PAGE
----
Public and private patients should get two ultrasounds to improve service, conference told
Not all anomalies are picked up by scans and not all detections result in better outcomes for the baby. However, medical staff, given the information, can greatly improve the pregnancy experience for parents. File photograph: Getty Images
Only seven out of 19 Irish maternity units in Ireland offer universal access to ultrasound scans, even though they can identify serious foetal abnormalities in early pregnancy, a conference has heard.
Dr Keelin O’Donoghue, consultant obstetrician at Cork University Maternity Hospital (CUMH), said basic antenatal care should provide two ultrasounds – an initial dating scan and a later mid-trimester anomaly scan at 21 to 22 weeks.
“That should be provided in all our maternity units and that should be available to public and private patients . . . it’s not impossible at all,” she told the International Children’s Palliative Care conference in Dublin on Friday.
However, according to a 2016 research paper, of which Dr O’Donoghue was a co-author, just seven of 19 (37 per cent), of maternity units in Ireland offered foetal anomaly ultrasounds to all pregnant women. Another seven offered them selectively, while five did not offer them at all. About 41,700, or almost two-thirds of pregnant women, receive anomaly scans.
The paper found that “substantial investment by health care policy makers is urgently needed”.
Dr O’Donoghue said not all anomalies are picked up by scans and not all detections result in better outcomes for the baby. However, medical staff, given the information, can greatly improve the pregnancy experience for parents.
“In Ireland there is no such thing as routine ultrasound,” she told the conference. Nor is there universal provision of initial dating scans.
Regarding decisions made by parents on whether to proceed with pregnancies when fatal foetal abnormalities are detected, Dr O’Donoghue said the debate on abortion does not help.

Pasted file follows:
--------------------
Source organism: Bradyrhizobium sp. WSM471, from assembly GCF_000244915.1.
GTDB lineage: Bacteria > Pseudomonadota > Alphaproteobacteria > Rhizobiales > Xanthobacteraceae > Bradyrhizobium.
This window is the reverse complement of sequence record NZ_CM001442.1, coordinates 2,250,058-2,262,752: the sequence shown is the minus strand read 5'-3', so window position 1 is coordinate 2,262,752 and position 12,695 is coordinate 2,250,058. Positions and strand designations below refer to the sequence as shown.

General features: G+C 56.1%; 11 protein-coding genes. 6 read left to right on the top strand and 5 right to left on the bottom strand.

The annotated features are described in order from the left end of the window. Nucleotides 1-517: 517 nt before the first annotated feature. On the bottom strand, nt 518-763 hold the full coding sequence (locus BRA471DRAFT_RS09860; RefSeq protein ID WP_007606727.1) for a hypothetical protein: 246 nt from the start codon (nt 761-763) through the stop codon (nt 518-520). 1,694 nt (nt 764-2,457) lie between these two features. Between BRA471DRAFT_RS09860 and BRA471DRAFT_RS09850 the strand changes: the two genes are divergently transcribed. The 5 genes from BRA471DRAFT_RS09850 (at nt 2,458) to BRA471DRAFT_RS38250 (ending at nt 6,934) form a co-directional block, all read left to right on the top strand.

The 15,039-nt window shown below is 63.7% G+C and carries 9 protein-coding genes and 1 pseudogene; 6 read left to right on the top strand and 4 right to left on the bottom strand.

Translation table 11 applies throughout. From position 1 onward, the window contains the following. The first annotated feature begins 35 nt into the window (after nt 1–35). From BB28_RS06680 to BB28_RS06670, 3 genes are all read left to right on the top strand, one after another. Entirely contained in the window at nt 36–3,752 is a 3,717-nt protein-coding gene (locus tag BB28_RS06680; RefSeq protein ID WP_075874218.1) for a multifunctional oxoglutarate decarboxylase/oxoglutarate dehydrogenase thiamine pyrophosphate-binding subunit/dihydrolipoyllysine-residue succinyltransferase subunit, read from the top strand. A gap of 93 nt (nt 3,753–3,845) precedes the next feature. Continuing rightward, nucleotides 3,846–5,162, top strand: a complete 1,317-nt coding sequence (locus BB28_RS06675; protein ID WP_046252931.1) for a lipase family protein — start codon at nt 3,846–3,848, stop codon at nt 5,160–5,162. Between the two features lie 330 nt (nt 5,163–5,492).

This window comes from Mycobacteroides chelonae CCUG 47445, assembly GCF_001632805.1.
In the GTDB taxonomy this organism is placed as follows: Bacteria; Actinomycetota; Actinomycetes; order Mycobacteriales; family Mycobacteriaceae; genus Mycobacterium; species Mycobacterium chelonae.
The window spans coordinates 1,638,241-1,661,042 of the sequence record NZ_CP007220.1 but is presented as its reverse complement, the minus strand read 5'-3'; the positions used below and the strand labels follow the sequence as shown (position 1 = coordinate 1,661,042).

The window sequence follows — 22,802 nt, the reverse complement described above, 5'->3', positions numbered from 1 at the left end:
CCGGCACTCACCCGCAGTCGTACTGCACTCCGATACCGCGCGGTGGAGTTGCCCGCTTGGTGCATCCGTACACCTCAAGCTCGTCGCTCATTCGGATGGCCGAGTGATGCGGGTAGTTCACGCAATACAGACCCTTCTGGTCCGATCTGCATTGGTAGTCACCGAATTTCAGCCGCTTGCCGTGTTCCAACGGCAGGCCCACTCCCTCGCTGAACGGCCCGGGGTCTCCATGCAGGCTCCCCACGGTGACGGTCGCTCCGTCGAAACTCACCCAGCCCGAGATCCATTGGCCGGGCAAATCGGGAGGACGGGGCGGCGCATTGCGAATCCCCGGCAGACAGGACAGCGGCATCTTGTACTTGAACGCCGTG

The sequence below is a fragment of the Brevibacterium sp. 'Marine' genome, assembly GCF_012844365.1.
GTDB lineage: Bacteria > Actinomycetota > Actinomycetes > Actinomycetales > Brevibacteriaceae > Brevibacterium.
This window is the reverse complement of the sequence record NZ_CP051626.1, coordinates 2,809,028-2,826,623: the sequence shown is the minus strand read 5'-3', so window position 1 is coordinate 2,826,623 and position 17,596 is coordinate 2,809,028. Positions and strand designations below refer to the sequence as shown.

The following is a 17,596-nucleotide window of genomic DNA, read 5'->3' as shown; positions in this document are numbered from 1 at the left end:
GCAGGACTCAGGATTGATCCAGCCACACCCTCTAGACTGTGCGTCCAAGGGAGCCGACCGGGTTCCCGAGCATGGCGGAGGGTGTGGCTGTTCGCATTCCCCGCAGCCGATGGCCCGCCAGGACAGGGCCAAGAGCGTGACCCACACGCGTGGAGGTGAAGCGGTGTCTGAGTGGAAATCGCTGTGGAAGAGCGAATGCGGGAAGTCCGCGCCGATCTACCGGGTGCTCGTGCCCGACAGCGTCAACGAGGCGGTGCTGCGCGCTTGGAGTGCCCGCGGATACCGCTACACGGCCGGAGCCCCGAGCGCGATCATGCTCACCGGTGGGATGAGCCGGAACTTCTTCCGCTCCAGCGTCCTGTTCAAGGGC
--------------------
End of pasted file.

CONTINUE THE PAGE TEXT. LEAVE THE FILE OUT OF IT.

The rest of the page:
Parents make decisions on what to do on a number of factors, including the severity of the abnormality in question and quality of life for the baby, she said. Prior attitudes and beliefs as well as socio-economic factors can also come into play.
“We know that the way in which that information is communicated to parents is critically important in decision-making,” she said.
Terminations cannot be provided in Ireland, although information on them can be, subject to strict conditions.
“This is the public framework in which our patients live: termination of pregnancy remains unlawful in Ireland unless the life of the mother is threatened,” she said.
“And the choice to exercise your right to terminate a pregnancy [with a] fatal foetal abnormality is often subject to criticism, leaving women to face a very difficult choice in a context of secrets and lies. And there is no doubt that the current debate doesn’t help.”
The pro-choice argument, she said, fails to take into account the experience of those who choose to continue their pregnancies.
“On the other side, for those who end the pregnancy, we do need to have regard for those for whom continuing a very abnormal pregnancy could result in psychological damage for them and their whole family and recognise that for some of them, they have no choice but to travel abroad.”